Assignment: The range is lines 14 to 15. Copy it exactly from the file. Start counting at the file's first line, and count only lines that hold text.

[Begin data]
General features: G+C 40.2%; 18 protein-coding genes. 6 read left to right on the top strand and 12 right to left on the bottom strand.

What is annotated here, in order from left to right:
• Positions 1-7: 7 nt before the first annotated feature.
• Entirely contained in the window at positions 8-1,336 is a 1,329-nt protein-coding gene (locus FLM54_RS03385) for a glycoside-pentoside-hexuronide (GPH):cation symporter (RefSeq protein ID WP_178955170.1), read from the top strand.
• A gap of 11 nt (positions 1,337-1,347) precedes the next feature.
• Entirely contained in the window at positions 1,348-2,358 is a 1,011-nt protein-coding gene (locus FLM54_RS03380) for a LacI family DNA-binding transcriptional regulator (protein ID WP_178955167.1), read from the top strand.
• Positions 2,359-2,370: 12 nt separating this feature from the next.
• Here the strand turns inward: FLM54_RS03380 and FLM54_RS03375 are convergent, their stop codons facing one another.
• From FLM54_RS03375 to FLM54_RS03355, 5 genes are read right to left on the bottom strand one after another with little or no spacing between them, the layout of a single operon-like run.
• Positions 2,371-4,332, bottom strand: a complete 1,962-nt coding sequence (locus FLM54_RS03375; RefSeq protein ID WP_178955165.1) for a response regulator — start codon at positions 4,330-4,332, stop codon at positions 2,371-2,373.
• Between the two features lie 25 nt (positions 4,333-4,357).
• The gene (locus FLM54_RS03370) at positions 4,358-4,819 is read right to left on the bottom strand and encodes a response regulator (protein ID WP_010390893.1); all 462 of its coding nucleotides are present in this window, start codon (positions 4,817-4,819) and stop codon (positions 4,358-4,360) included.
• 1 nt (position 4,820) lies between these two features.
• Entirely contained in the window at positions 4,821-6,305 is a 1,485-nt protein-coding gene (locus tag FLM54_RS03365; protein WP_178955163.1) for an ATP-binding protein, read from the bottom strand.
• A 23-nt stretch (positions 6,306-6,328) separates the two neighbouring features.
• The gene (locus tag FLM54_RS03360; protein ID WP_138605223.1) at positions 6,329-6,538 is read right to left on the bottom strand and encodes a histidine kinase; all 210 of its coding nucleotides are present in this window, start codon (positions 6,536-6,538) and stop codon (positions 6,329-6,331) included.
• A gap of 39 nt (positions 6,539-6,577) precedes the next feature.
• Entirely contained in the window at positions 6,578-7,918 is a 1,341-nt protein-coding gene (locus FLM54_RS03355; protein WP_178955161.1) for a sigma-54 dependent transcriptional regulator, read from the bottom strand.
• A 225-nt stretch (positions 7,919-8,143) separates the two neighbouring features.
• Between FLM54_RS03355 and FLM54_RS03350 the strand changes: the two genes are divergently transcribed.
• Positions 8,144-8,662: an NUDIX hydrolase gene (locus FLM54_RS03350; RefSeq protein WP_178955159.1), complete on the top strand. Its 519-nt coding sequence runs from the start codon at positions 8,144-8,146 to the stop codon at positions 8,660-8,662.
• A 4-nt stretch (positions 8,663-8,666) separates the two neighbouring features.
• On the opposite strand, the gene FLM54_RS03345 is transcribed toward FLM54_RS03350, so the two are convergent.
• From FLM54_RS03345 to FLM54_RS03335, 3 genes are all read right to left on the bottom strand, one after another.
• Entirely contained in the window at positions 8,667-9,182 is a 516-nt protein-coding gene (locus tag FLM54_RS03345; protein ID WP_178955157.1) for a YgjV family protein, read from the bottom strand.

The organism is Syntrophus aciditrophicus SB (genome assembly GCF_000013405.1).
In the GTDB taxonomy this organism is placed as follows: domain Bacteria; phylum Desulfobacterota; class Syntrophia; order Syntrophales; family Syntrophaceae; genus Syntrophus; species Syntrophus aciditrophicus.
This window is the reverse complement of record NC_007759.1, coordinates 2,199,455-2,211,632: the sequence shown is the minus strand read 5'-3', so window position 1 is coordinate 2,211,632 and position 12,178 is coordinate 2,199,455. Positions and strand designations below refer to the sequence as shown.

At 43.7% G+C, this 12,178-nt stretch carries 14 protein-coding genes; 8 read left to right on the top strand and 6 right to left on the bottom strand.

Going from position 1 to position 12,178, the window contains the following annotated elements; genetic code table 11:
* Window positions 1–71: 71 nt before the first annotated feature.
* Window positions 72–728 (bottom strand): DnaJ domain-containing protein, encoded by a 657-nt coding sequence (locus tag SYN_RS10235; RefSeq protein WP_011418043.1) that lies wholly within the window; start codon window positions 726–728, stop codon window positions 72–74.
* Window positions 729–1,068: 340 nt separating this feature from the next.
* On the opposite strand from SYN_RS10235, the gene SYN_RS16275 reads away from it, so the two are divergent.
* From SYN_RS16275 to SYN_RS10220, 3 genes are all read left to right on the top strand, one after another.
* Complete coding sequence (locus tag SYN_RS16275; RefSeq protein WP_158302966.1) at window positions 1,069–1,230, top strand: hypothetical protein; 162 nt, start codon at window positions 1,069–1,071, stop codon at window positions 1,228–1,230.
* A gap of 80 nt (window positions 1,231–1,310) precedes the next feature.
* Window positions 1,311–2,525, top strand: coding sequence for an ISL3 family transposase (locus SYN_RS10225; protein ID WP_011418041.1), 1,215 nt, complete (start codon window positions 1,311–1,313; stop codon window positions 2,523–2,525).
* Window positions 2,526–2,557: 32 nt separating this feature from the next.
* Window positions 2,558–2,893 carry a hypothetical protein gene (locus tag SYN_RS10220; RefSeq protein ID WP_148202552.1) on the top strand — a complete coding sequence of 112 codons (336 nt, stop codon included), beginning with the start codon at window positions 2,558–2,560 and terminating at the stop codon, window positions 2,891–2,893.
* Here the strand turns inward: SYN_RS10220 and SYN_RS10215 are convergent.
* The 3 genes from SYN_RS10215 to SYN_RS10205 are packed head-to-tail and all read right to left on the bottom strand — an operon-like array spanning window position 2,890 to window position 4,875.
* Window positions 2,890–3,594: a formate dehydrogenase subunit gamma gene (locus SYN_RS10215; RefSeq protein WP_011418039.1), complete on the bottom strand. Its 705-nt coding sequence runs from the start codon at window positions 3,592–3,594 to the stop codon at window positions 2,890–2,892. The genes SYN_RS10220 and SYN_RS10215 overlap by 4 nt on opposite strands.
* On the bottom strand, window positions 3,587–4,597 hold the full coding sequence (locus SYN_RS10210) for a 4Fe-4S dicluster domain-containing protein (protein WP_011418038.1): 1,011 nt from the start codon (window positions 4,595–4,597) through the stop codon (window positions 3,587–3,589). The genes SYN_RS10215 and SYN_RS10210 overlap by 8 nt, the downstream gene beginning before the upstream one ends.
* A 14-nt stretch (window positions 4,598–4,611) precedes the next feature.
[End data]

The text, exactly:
• Entirely contained in the window at positions 4,821-6,305 is a 1,485-nt protein-coding gene (locus tag FLM54_RS03365; protein WP_178955163.1) for an ATP-binding protein, read from the bottom strand.
• A 23-nt stretch (positions 6,306-6,328) separates the two neighbouring features.